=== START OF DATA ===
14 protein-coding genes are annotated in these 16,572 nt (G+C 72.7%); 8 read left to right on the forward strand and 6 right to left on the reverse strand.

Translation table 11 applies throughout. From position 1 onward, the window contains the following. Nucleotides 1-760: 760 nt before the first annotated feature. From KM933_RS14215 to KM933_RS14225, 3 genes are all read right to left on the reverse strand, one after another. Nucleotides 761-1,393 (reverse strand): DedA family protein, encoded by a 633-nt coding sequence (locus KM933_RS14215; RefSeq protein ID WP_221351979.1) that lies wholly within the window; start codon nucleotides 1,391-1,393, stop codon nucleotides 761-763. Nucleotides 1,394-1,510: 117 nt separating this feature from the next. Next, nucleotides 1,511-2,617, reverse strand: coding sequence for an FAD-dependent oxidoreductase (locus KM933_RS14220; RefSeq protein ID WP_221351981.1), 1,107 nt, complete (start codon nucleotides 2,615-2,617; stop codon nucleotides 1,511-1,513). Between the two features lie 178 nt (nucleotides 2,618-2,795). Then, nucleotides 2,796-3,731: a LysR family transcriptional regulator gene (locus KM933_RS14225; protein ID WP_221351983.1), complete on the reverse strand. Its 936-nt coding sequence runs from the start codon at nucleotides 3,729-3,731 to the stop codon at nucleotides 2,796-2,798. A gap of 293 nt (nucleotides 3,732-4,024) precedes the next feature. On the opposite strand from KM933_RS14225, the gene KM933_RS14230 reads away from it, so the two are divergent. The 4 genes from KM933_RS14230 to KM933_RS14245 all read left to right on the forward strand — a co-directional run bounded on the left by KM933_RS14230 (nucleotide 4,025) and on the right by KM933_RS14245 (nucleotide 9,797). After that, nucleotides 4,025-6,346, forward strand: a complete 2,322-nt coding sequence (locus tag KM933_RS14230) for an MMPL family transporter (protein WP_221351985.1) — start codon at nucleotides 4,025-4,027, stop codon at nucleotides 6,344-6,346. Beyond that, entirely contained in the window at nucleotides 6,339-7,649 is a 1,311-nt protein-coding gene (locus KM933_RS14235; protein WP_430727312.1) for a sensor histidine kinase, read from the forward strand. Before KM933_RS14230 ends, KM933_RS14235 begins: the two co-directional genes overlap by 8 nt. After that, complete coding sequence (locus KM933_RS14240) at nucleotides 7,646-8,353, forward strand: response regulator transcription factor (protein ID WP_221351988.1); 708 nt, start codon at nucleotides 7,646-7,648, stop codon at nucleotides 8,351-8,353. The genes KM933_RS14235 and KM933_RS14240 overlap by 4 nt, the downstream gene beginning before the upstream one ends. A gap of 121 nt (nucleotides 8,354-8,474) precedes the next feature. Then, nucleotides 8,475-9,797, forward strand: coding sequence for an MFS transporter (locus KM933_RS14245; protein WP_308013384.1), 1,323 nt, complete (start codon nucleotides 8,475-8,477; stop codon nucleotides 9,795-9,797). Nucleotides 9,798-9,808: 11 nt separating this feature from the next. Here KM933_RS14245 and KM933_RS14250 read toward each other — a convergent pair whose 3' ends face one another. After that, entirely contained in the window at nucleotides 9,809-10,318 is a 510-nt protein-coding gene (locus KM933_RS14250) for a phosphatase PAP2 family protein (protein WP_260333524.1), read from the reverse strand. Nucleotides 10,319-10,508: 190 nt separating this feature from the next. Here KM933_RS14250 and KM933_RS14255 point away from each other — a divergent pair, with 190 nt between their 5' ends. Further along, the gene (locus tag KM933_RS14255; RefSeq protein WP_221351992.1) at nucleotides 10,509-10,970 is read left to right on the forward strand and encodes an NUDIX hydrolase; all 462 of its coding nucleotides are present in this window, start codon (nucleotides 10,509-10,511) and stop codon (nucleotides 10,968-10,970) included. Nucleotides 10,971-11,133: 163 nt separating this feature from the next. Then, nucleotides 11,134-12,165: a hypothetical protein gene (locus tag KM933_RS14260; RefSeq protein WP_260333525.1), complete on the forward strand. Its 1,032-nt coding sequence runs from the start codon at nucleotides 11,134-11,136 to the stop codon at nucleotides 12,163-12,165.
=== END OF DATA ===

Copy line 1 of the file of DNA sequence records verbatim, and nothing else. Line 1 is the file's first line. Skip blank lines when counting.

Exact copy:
14 protein-coding genes are annotated in these 16,572 nt (G+C 72.7%); 8 read left to right on the forward strand and 6 right to left on the reverse strand.